In The Outsider, (or some of you might know it as The Stranger) Albert Camus gives us one man, his dead mother, a stranger, a lover and a murder. Intrigued? I was too, and today bears witness to my 9th read of this book.
Published in 1941, this was Camus’s first ever novel to be published. Why did I title this post “The Existential reflected in Camus’s The Outsider”, because, through all the characters and events, their choices and subsequent consequences, Camus captures a very existential idea and belief of what life and most especially what death is, and that is – “the zenith of life is death”. This is reflected in the following words by Mersault,
“There is not love of life without despair about life.”
For me what Camus does brilliantly, is engaging us in an almost unconscious moral policing over this tale. How? Through the journey we take with Mersault, a very flawed character who is in constant dialogue with the reader, whether it be through him denouncing God, pacifying himself, or convincing himself and us of his confusion. The form these reflections take are what make this text existential for me. The internal reflections and dialogues are detached, unaffected, and most of all based in the existential belief that – man makes his own choices guided by no external force but his own. For Mersault there is no imaginary “God” deciding his fate and destiny, he himself is his own God.
To take this notion of the existential within Camu’s The Outsider further, I would like to borrow Sartre’s words – “Existence precedes essence”. Mersault displays this philosophy through his actions and reactions, which in turn are based on his personal free-will, that have ultimately guided him to the space he finds himself in, not an outside force.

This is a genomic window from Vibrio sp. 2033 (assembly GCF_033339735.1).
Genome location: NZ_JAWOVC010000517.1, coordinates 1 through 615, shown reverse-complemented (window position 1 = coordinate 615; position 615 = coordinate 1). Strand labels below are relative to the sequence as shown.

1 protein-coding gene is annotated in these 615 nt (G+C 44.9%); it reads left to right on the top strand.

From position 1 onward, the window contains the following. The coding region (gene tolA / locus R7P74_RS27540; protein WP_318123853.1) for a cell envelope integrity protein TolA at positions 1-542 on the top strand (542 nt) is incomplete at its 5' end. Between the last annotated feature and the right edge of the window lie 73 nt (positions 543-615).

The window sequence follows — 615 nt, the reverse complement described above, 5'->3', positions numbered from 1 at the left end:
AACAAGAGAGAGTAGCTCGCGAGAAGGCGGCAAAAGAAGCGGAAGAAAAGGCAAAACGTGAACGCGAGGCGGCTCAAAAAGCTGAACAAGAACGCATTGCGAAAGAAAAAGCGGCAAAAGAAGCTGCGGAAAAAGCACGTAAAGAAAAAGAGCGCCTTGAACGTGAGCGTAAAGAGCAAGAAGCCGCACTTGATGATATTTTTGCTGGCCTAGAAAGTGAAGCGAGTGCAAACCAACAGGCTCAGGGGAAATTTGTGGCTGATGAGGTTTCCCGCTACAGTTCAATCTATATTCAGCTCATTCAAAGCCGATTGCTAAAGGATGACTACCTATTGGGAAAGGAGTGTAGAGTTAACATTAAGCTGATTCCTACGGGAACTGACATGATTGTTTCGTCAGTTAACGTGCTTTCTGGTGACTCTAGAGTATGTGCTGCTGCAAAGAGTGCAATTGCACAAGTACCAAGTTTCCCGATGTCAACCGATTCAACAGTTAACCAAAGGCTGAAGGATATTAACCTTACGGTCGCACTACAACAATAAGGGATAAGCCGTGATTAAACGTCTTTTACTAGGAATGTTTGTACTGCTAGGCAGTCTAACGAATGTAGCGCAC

For the existential, and Mersualt, we form our sins and the method by which we are persecuted for them, in Camu’s The Outsider, the part of the persecutor is played by society and the sin is the act of stretching away from the norm. That is, Mersault’s apparent lack of remorse, guilt and ability to mourn the death for his mother. The ultimate existential aspect highlighted through this novel is the idea and the sense of the “Absurd”. With every word and memory resurfaced, Mersault presents many versions of himself. Leaving the reader feeling unsettled and unsure. By obscuring the ‘truth’, we as reader shall never truly know what happened and whom it happened to, as our narrator is at best – unreliable. This creation of the absurd, not only for his character, but also for the reader is most definitely Camus’s nod to existential thought and philosophy.
So pick this book up and immerse yourself in the Absurd!
One thought on “The Existential reflected in Camus’s “The Outsider””
As an existential experience this as well as Sartre’s ‘Nausea’ are life-changing, since you get to experience that nausea or the absurd with the respective characters. Yet for the theoretical part, Camus’ ‘The myth of Syssiphus’ is equally brilliant (or Sartre’s ‘Existentialism is a humanism’).
I’m glad to have found somebody who appreciates existentialism! (Recently I’ve encountered people who mocked the very phrase you quoted -“Existence preceeds essence”, to my utter disappointment).